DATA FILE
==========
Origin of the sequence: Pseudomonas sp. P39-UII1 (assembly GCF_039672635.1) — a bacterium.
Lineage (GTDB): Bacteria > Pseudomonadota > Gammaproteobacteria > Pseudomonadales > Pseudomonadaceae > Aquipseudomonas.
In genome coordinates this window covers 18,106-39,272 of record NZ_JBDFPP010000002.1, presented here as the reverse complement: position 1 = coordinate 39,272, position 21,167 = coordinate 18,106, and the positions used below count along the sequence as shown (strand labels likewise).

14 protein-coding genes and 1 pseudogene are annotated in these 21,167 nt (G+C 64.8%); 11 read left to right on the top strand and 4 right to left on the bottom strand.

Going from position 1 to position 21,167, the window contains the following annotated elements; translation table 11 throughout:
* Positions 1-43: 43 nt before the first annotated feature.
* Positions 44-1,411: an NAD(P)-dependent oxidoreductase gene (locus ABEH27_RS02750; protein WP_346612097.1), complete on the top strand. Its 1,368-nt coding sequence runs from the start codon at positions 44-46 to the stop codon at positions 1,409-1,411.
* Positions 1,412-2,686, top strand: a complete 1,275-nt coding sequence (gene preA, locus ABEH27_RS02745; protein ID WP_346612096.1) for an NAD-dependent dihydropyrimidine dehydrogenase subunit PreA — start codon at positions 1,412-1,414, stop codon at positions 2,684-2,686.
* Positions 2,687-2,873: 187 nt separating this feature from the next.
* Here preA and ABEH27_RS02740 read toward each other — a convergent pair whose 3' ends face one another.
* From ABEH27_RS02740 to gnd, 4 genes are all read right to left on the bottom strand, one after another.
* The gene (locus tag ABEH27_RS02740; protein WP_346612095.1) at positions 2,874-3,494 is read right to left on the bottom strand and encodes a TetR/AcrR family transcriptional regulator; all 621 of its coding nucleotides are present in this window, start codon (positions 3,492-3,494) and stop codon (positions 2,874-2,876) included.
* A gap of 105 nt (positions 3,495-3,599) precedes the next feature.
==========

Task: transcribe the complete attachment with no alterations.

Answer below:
Origin of the sequence: Pseudomonas sp. P39-UII1 (assembly GCF_039672635.1) — a bacterium.
Lineage (GTDB): Bacteria > Pseudomonadota > Gammaproteobacteria > Pseudomonadales > Pseudomonadaceae > Aquipseudomonas.
In genome coordinates this window covers 18,106-39,272 of record NZ_JBDFPP010000002.1, presented here as the reverse complement: position 1 = coordinate 39,272, position 21,167 = coordinate 18,106, and the positions used below count along the sequence as shown (strand labels likewise).

14 protein-coding genes and 1 pseudogene are annotated in these 21,167 nt (G+C 64.8%); 11 read left to right on the top strand and 4 right to left on the bottom strand.

Going from position 1 to position 21,167, the window contains the following annotated elements; translation table 11 throughout:
* Positions 1-43: 43 nt before the first annotated feature.
* Positions 44-1,411: an NAD(P)-dependent oxidoreductase gene (locus ABEH27_RS02750; protein WP_346612097.1), complete on the top strand. Its 1,368-nt coding sequence runs from the start codon at positions 44-46 to the stop codon at positions 1,409-1,411.
* Positions 1,412-2,686, top strand: a complete 1,275-nt coding sequence (gene preA, locus ABEH27_RS02745; protein ID WP_346612096.1) for an NAD-dependent dihydropyrimidine dehydrogenase subunit PreA — start codon at positions 1,412-1,414, stop codon at positions 2,684-2,686.
* Positions 2,687-2,873: 187 nt separating this feature from the next.
* Here preA and ABEH27_RS02740 read toward each other — a convergent pair whose 3' ends face one another.
* From ABEH27_RS02740 to gnd, 4 genes are all read right to left on the bottom strand, one after another.
* The gene (locus tag ABEH27_RS02740; protein WP_346612095.1) at positions 2,874-3,494 is read right to left on the bottom strand and encodes a TetR/AcrR family transcriptional regulator; all 621 of its coding nucleotides are present in this window, start codon (positions 3,492-3,494) and stop codon (positions 2,874-2,876) included.
* A gap of 105 nt (positions 3,495-3,599) precedes the next feature.